CEO Behind 5,500% Stock Gain Says His Secret Is Raising Salaries
Masaru Tange, 46, says his business model is an attempt to remove inefficiencies in Japan's software industry.
Masaru Tange says the strategy that turned his company into one of Japan's best-performing stocks may be surprising: He buys smaller firms and boosts their workers' pay.
Tange's Shift Inc., a software tester, acquires other businesses near the bottom of the industry supply chain and raises their engineers' salaries. He says he's able to do this and still charge competitive prices by cutting out layers of companies that serve as middlemen in the outsourcing process. And having more workers leads to higher sales.
Shift's shares have risen more than 5,300% since it went public in 2014, the second-best performance on Tokyo's benchmark stock index. The company's market capitalization has surged to about $2.3 billion, pushing the value of Tange's 33% stake to about $745 million.
Tange, 46, says his business model is an attempt to remove inefficiencies in Japan's software industry, where layers of subcontractors take cuts on orders before passing the work to another company below. It's also, he says, a break from the M&A strategy of buying a business and looking to reduce costs.
"I have a strong urge to rescue these young employees," Tange, Shift's founder, president and chief executive officer, said in an interview. "I want to create a fair working environment through M&A."
Tange grew up in what he describes as an ordinary family in Hiroshima in southwestern Japan, where both his parents were civil servants. He established Shift in 2005 after majoring in mechanical engineering and spending more than five years working for a consulting firm.
Shift started out advising companies on how to improve profits. In 2009, it entered the software testing business.
Tange said he wanted to change engineers' perception that software testing was a second-rate job, including by paying them more money.
For example, for a service where the market price was 2 million yen ($18,320), Shift would charge 1.5 million yen. This would enable it to win customers. At the same time, it would raise the amount paid to the engineer to about 800,000 yen from 500,000 yen. It could do so, Tange said, by getting rid of middlemen.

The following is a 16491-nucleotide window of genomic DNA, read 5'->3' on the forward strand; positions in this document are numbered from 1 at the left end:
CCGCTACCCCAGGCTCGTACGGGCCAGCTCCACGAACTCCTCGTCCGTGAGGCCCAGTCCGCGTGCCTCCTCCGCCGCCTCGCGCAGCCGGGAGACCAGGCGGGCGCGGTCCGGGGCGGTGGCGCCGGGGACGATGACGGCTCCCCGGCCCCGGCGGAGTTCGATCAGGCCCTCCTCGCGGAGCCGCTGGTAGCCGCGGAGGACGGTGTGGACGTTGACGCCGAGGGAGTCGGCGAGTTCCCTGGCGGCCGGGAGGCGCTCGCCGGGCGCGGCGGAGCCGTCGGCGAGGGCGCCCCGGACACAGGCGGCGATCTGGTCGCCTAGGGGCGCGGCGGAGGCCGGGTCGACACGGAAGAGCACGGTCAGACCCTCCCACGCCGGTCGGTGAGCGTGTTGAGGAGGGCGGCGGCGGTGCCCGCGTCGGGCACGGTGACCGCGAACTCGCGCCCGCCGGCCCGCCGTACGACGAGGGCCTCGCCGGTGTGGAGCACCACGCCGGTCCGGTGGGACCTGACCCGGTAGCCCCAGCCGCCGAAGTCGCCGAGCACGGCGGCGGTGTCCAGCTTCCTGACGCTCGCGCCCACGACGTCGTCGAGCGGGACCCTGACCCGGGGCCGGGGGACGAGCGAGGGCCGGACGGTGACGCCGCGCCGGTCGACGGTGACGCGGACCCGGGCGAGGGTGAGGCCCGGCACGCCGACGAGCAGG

Shift acquired Yusuke Sato's company in 2016. Since then, the software developer says his salary has jumped by more than 70%.
"Joining Shift was a huge turning point in my career," Sato said.
Shift has 3,308 engineers as permanent employees as of the end of February, up more than 14-fold from 228 at the end of November 2015. The company acquired at least 14 firms during that period.
Increasing engineers leads directly to revenue growth because it enables the company to do more business, according to Go Saito, an analyst at Credit Suisse Group AG who initiated coverage on the stock in February with an outperform rating.
"Sales can be derived by multiplying the number of engineers and the unit price for engineers," Saito wrote in a report that month. "The company has already created a framework for the skills development of engineers, enabling it to cultivate high-quality human resources."
Revenue rose to 28.7 billion yen in the 12 months ended August 2020, more than triple the level three years earlier. Profit increased to 1.6 billion yen, compared to 208 million yen three years before. Shift forecasts that sales will jump to a record 45 billion yen this fiscal year.
Software engineers are underpaid in Japan compared to the US and there's a shortage of them, according to Saito. That's one reason why Shift's model of outsourcing software testing works, he said.
"We're the biggest in Japan in this area," Tange said. "I do see revenue reaching 100 billion yen," he said, referring to the company's goal for the fiscal year ending August 2025.
Shift's soaring shares haven't been immune to pullbacks. They've fallen about 22% from a record in October as investors sold high-growth technology stocks. Even after the drop, the company trades at about 87 times estimated earnings.
For veteran investor Mitsushige Akino, the stock may see more volatility in coming months and could fall in market downturns. But its "fundamentals are solid and Shift is making progress on the vision it laid out," the senior executive officer at Ichiyoshi Asset Management Co. said. "It won't be strange to see more buying of these types of shares if investors focus once more on growth stocks."
Credit Suisse's Saito says the key will be whether Shift is able to continue to increase its number of engineers.
Whether that will happen remains to be seen, but Tange, at least, isn't short of confidence.
"We're just getting started," he said.